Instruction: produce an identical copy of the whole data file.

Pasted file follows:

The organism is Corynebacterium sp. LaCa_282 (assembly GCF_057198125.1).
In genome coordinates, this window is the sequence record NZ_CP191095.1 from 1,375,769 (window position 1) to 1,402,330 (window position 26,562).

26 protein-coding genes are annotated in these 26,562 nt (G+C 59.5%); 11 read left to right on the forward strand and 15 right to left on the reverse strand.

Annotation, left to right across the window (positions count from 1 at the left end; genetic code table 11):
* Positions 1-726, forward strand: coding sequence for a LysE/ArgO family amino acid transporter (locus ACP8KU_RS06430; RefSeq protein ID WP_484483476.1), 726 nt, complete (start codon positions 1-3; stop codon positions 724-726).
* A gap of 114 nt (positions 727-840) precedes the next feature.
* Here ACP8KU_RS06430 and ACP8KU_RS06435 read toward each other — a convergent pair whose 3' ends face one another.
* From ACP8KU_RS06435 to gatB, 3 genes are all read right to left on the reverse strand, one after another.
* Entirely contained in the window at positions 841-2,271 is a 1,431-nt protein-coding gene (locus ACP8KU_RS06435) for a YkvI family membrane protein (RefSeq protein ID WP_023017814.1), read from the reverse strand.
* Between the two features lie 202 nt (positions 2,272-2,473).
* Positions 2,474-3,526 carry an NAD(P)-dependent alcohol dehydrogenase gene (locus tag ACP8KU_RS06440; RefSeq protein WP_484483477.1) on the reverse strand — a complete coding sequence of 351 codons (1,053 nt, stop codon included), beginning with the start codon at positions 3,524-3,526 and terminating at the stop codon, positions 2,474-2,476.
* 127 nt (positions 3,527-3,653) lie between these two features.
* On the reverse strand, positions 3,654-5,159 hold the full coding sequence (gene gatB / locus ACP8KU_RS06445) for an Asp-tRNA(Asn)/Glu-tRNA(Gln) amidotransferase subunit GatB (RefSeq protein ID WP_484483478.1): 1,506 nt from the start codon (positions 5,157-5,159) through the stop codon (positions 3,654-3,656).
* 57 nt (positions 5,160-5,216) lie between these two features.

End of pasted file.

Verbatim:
The organism is Corynebacterium sp. LaCa_282 (assembly GCF_057198125.1).
In genome coordinates, this window is the sequence record NZ_CP191095.1 from 1,375,769 (window position 1) to 1,402,330 (window position 26,562).

26 protein-coding genes are annotated in these 26,562 nt (G+C 59.5%); 11 read left to right on the forward strand and 15 right to left on the reverse strand.

Annotation, left to right across the window (positions count from 1 at the left end; genetic code table 11):
* Positions 1-726, forward strand: coding sequence for a LysE/ArgO family amino acid transporter (locus ACP8KU_RS06430; RefSeq protein ID WP_484483476.1), 726 nt, complete (start codon positions 1-3; stop codon positions 724-726).
* A gap of 114 nt (positions 727-840) precedes the next feature.
* Here ACP8KU_RS06430 and ACP8KU_RS06435 read toward each other — a convergent pair whose 3' ends face one another.
* From ACP8KU_RS06435 to gatB, 3 genes are all read right to left on the reverse strand, one after another.
* Entirely contained in the window at positions 841-2,271 is a 1,431-nt protein-coding gene (locus ACP8KU_RS06435) for a YkvI family membrane protein (RefSeq protein ID WP_023017814.1), read from the reverse strand.
* Between the two features lie 202 nt (positions 2,272-2,473).
* Positions 2,474-3,526 carry an NAD(P)-dependent alcohol dehydrogenase gene (locus tag ACP8KU_RS06440; RefSeq protein WP_484483477.1) on the reverse strand — a complete coding sequence of 351 codons (1,053 nt, stop codon included), beginning with the start codon at positions 3,524-3,526 and terminating at the stop codon, positions 2,474-2,476.
* 127 nt (positions 3,527-3,653) lie between these two features.
* On the reverse strand, positions 3,654-5,159 hold the full coding sequence (gene gatB / locus ACP8KU_RS06445) for an Asp-tRNA(Asn)/Glu-tRNA(Gln) amidotransferase subunit GatB (RefSeq protein ID WP_484483478.1): 1,506 nt from the start codon (positions 5,157-5,159) through the stop codon (positions 3,654-3,656).
* 57 nt (positions 5,160-5,216) lie between these two features.